Nine of the World's Warmest Animals
Polar bears dwell in the Arctic, Greenland, Alaska, Canada, and northern Norway. Predators warm up. Dense hair insulates their 4-inch blubber. Burrowing female polar bears shelter offspring from Arctic winters.
Southeast Asian orangutans are Bornean, Sumatran, and Tapanuli. Strong arms enable them hang through canopies. These apes plan and use tools. Each night takes 10 minutes. They wear leaves to stay cool.
Large meals maintain lions' body temperature. They can devour a fourth of their body weight in one meal. Mice, baboons, zebras, and antelopes are their prey.
Elephants are 13,000 pounds and the largest terrestrial animal. They're heat-adapted. Large ears help cool these animals. Warm ears flap. Their wrinkles cool them. Mud reduces sunburn.
Breathing and sweating between toes and soles cools them. Winter helps these animals grow weight. Different squirrel species heat differently. Tree squirrels live in tree trunks.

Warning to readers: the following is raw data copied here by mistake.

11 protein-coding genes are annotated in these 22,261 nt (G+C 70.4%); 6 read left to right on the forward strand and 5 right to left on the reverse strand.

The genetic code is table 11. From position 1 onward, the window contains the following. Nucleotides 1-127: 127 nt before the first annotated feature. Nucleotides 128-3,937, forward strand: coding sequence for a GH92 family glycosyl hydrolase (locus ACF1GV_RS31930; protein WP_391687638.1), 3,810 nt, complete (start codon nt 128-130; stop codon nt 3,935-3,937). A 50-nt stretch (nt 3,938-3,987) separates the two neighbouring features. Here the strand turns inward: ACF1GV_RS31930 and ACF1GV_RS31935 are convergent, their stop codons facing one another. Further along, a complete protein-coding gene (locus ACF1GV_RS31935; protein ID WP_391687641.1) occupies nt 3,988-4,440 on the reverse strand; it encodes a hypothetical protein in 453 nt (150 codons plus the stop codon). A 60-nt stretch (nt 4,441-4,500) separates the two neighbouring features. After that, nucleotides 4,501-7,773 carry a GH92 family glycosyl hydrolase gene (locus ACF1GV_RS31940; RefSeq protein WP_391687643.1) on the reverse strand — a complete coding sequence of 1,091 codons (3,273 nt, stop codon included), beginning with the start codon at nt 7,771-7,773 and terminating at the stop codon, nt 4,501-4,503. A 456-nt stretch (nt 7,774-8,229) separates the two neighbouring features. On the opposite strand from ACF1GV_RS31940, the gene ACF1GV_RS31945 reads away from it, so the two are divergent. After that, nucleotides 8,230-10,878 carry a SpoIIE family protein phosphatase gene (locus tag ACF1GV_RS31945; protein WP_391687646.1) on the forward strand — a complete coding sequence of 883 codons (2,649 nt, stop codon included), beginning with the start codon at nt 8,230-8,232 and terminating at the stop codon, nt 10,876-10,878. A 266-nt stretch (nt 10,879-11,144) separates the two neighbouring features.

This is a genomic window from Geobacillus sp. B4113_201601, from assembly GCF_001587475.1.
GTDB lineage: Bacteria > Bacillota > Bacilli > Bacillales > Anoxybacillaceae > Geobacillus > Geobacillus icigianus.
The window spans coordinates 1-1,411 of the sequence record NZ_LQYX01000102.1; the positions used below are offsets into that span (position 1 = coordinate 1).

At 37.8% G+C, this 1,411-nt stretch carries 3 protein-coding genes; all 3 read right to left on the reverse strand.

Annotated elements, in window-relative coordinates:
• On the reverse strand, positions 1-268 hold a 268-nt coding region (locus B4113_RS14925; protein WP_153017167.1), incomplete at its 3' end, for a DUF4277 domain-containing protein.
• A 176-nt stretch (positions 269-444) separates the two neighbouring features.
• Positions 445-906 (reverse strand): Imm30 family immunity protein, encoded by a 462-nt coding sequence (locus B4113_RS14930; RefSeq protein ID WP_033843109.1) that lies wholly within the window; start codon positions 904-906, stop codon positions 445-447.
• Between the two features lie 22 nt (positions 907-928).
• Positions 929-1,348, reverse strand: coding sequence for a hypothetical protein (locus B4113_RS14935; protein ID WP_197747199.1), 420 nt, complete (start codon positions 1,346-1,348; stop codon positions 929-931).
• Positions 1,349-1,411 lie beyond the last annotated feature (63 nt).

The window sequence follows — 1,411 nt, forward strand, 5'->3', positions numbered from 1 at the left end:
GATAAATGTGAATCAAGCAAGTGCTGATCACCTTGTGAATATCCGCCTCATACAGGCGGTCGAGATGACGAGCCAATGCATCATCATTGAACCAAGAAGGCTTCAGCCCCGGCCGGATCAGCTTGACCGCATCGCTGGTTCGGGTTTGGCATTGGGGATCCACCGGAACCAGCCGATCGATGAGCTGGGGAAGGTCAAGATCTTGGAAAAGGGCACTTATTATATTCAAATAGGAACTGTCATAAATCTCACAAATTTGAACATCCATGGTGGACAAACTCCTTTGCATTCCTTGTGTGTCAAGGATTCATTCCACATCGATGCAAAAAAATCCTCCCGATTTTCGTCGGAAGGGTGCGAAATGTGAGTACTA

Australian kangaroos reside in deserts and savannas. Long tails and strong hind legs help these creatures hop. Reddish fur reflects the sun's heat and insulates when cold. They also lick their arms to cool down.
Long legs separate camels from hot desert sands, keeping them cooler. Camel feet can walk on sand without sinking or slipping, and their humps store energy.
They gather in lagoons, lakes, or mudflats to eat shrimp. Dietary beta-carotene gives them pink feathers. Flamingos shudder in cold weather to generate heat through muscle energy.
White-furred wolves are unique. This colour blends with snow. Arctic wolves have smooth, thick coats. Spring thins their coat. Small muzzles and ears help wolves keep warm.